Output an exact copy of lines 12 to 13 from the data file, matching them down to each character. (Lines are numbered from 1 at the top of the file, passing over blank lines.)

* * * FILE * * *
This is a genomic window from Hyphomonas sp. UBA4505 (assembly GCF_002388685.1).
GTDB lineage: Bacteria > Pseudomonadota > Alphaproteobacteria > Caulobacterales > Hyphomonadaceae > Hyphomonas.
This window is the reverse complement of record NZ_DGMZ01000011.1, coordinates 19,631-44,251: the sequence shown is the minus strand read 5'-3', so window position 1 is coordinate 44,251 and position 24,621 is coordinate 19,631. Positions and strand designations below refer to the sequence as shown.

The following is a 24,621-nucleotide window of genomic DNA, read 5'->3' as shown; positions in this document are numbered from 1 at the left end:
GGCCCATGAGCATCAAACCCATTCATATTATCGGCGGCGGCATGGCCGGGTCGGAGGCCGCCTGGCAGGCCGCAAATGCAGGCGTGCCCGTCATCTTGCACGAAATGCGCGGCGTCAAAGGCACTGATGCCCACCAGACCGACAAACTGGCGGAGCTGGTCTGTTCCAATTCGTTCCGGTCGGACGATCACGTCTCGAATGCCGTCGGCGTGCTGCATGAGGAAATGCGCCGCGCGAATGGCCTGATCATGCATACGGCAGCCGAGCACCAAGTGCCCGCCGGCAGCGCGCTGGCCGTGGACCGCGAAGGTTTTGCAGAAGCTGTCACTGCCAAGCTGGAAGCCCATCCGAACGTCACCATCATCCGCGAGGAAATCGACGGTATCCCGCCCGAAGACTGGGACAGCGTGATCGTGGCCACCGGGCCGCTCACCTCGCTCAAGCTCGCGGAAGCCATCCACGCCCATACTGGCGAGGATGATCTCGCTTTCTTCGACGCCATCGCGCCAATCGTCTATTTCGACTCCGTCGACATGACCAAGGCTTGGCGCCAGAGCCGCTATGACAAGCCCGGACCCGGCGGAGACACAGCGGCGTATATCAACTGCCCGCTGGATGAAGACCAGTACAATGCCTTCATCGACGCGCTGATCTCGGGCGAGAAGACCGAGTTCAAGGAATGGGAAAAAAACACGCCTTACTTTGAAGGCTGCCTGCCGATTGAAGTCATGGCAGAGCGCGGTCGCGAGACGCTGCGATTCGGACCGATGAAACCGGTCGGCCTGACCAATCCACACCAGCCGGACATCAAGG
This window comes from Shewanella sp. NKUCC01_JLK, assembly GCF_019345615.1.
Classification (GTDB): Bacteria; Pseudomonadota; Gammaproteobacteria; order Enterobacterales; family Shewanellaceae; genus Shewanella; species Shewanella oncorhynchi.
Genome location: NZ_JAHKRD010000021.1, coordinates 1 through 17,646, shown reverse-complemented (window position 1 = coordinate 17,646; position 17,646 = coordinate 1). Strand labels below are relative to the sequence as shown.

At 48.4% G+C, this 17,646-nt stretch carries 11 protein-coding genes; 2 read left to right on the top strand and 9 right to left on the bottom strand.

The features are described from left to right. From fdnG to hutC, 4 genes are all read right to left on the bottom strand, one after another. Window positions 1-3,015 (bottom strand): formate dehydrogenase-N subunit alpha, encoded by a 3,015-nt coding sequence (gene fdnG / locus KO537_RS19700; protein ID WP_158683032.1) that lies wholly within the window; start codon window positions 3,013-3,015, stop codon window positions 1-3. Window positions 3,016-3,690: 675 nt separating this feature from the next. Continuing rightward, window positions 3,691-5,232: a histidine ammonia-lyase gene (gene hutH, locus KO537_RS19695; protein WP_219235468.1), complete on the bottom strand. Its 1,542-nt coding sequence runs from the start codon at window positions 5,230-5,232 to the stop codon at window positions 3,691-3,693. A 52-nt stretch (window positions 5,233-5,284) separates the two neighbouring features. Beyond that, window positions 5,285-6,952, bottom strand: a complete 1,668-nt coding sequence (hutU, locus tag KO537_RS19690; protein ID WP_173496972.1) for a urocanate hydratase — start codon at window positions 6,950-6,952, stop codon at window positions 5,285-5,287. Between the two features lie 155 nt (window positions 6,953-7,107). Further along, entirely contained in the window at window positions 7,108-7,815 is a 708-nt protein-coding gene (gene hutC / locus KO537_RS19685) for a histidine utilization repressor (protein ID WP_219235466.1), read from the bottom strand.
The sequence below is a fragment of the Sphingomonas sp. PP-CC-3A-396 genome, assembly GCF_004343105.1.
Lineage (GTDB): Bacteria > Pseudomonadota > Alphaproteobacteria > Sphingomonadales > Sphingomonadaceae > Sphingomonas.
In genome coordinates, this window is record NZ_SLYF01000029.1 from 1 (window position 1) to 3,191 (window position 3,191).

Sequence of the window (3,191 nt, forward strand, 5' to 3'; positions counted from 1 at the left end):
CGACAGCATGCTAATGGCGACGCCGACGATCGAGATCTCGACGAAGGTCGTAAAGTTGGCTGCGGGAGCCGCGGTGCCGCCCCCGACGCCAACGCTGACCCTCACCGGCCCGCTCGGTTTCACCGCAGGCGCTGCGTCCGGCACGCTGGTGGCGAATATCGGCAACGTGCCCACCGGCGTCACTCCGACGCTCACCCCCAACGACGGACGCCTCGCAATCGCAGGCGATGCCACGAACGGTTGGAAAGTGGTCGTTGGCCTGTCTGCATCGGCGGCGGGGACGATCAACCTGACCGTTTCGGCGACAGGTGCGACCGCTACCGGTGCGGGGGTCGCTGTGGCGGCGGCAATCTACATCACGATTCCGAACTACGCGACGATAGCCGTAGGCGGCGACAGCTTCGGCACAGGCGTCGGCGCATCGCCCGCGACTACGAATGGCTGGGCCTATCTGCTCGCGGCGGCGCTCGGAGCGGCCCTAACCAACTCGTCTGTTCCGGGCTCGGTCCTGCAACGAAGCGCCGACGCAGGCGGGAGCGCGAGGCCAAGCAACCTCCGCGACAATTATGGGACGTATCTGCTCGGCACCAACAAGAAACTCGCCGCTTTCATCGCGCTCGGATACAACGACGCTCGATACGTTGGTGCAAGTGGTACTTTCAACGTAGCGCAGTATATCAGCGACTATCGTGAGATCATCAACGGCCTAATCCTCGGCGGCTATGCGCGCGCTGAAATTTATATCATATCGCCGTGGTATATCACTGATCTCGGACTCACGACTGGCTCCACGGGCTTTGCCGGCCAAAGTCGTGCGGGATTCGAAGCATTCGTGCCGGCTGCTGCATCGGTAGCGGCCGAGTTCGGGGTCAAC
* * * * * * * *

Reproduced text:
Lineage (GTDB): Bacteria > Pseudomonadota > Alphaproteobacteria > Sphingomonadales > Sphingomonadaceae > Sphingomonas.
In genome coordinates, this window is record NZ_SLYF01000029.1 from 1 (window position 1) to 3,191 (window position 3,191).